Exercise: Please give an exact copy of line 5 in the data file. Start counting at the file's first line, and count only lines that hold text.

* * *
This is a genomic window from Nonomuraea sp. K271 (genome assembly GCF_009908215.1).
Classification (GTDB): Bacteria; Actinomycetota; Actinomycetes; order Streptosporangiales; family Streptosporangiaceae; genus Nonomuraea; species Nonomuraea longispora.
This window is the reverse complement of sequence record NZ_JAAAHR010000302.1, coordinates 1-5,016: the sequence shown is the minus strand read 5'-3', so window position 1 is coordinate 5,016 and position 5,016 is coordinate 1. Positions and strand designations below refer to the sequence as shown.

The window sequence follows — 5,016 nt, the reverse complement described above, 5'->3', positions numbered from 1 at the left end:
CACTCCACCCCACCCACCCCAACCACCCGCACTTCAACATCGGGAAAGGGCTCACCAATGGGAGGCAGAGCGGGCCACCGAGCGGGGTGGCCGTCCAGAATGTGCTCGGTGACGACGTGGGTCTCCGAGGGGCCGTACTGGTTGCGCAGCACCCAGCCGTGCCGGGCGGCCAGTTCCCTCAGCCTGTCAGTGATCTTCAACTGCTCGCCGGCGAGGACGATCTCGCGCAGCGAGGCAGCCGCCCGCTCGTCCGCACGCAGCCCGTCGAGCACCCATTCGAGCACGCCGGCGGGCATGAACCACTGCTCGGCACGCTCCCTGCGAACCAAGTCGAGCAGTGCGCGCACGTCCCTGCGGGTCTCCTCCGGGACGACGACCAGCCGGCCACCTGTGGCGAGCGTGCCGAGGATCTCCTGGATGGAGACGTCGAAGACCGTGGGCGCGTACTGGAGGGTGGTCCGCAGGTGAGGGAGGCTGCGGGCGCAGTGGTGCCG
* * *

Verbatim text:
CACTCCACCCCACCCACCCCAACCACCCGCACTTCAACATCGGGAAAGGGCTCACCAATGGGAGGCAGAGCGGGCCACCGAGCGGGGTGGCCGTCCAGAATGTGCTCGGTGACGACGTGGGTCTCCGAGGGGCCGTACTGGTTGCGCAGCACCCAGCCGTGCCGGGCGGCCAGTTCCCTCAGCCTGTCAGTGATCTTCAACTGCTCGCCGGCGAGGACGATCTCGCGCAGCGAGGCAGCCGCCCGCTCGTCCGCACGCAGCCCGTCGAGCACCCATTCGAGCACGCCGGCGGGCATGAACCACTGCTCGGCACGCTCCCTGCGAACCAAGTCGAGCAGTGCGCGCACGTCCCTGCGGGTCTCCTCCGGGACGACGACCAGCCGGCCACCTGTGGCGAGCGTGCCGAGGATCTCCTGGATGGAGACGTCGAAGACCGTGGGCGCGTACTGGAGGGTGGTCCGCAGGTGAGGGAGGCTGCGGGCGCAGTGGTGCCG